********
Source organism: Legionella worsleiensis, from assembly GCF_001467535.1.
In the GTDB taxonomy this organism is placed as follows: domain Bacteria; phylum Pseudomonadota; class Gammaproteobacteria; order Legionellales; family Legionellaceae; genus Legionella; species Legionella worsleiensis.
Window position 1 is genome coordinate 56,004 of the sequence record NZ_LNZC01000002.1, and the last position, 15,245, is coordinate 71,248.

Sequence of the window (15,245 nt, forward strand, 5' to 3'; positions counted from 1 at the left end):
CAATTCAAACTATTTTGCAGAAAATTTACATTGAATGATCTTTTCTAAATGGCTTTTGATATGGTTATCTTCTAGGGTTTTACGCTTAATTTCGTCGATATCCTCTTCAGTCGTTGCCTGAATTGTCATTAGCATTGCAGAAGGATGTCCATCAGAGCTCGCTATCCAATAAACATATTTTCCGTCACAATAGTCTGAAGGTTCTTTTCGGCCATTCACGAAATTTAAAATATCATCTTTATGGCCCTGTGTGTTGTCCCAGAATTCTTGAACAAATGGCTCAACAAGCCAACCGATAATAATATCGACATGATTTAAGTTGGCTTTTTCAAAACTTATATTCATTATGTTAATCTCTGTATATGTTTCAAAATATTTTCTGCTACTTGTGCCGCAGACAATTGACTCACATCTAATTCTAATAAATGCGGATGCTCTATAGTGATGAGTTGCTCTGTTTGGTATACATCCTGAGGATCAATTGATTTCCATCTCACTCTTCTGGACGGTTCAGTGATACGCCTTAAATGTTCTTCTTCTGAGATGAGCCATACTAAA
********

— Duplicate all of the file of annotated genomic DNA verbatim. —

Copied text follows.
Source organism: Legionella worsleiensis, from assembly GCF_001467535.1.
In the GTDB taxonomy this organism is placed as follows: domain Bacteria; phylum Pseudomonadota; class Gammaproteobacteria; order Legionellales; family Legionellaceae; genus Legionella; species Legionella worsleiensis.
Window position 1 is genome coordinate 56,004 of the sequence record NZ_LNZC01000002.1, and the last position, 15,245, is coordinate 71,248.

Sequence of the window (15,245 nt, forward strand, 5' to 3'; positions counted from 1 at the left end):
CAATTCAAACTATTTTGCAGAAAATTTACATTGAATGATCTTTTCTAAATGGCTTTTGATATGGTTATCTTCTAGGGTTTTACGCTTAATTTCGTCGATATCCTCTTCAGTCGTTGCCTGAATTGTCATTAGCATTGCAGAAGGATGTCCATCAGAGCTCGCTATCCAATAAACATATTTTCCGTCACAATAGTCTGAAGGTTCTTTTCGGCCATTCACGAAATTTAAAATATCATCTTTATGGCCCTGTGTGTTGTCCCAGAATTCTTGAACAAATGGCTCAACAAGCCAACCGATAATAATATCGACATGATTTAAGTTGGCTTTTTCAAAACTTATATTCATTATGTTAATCTCTGTATATGTTTCAAAATATTTTCTGCTACTTGTGCCGCAGACAATTGACTCACATCTAATTCTAATAAATGCGGATGCTCTATAGTGATGAGTTGCTCTGTTTGGTATACATCCTGAGGATCAATTGATTTCCATCTCACTCTTCTGGACGGTTCAGTGATACGCCTTAAATGTTCTTCTTCTGAGATGAGCCATACTAAA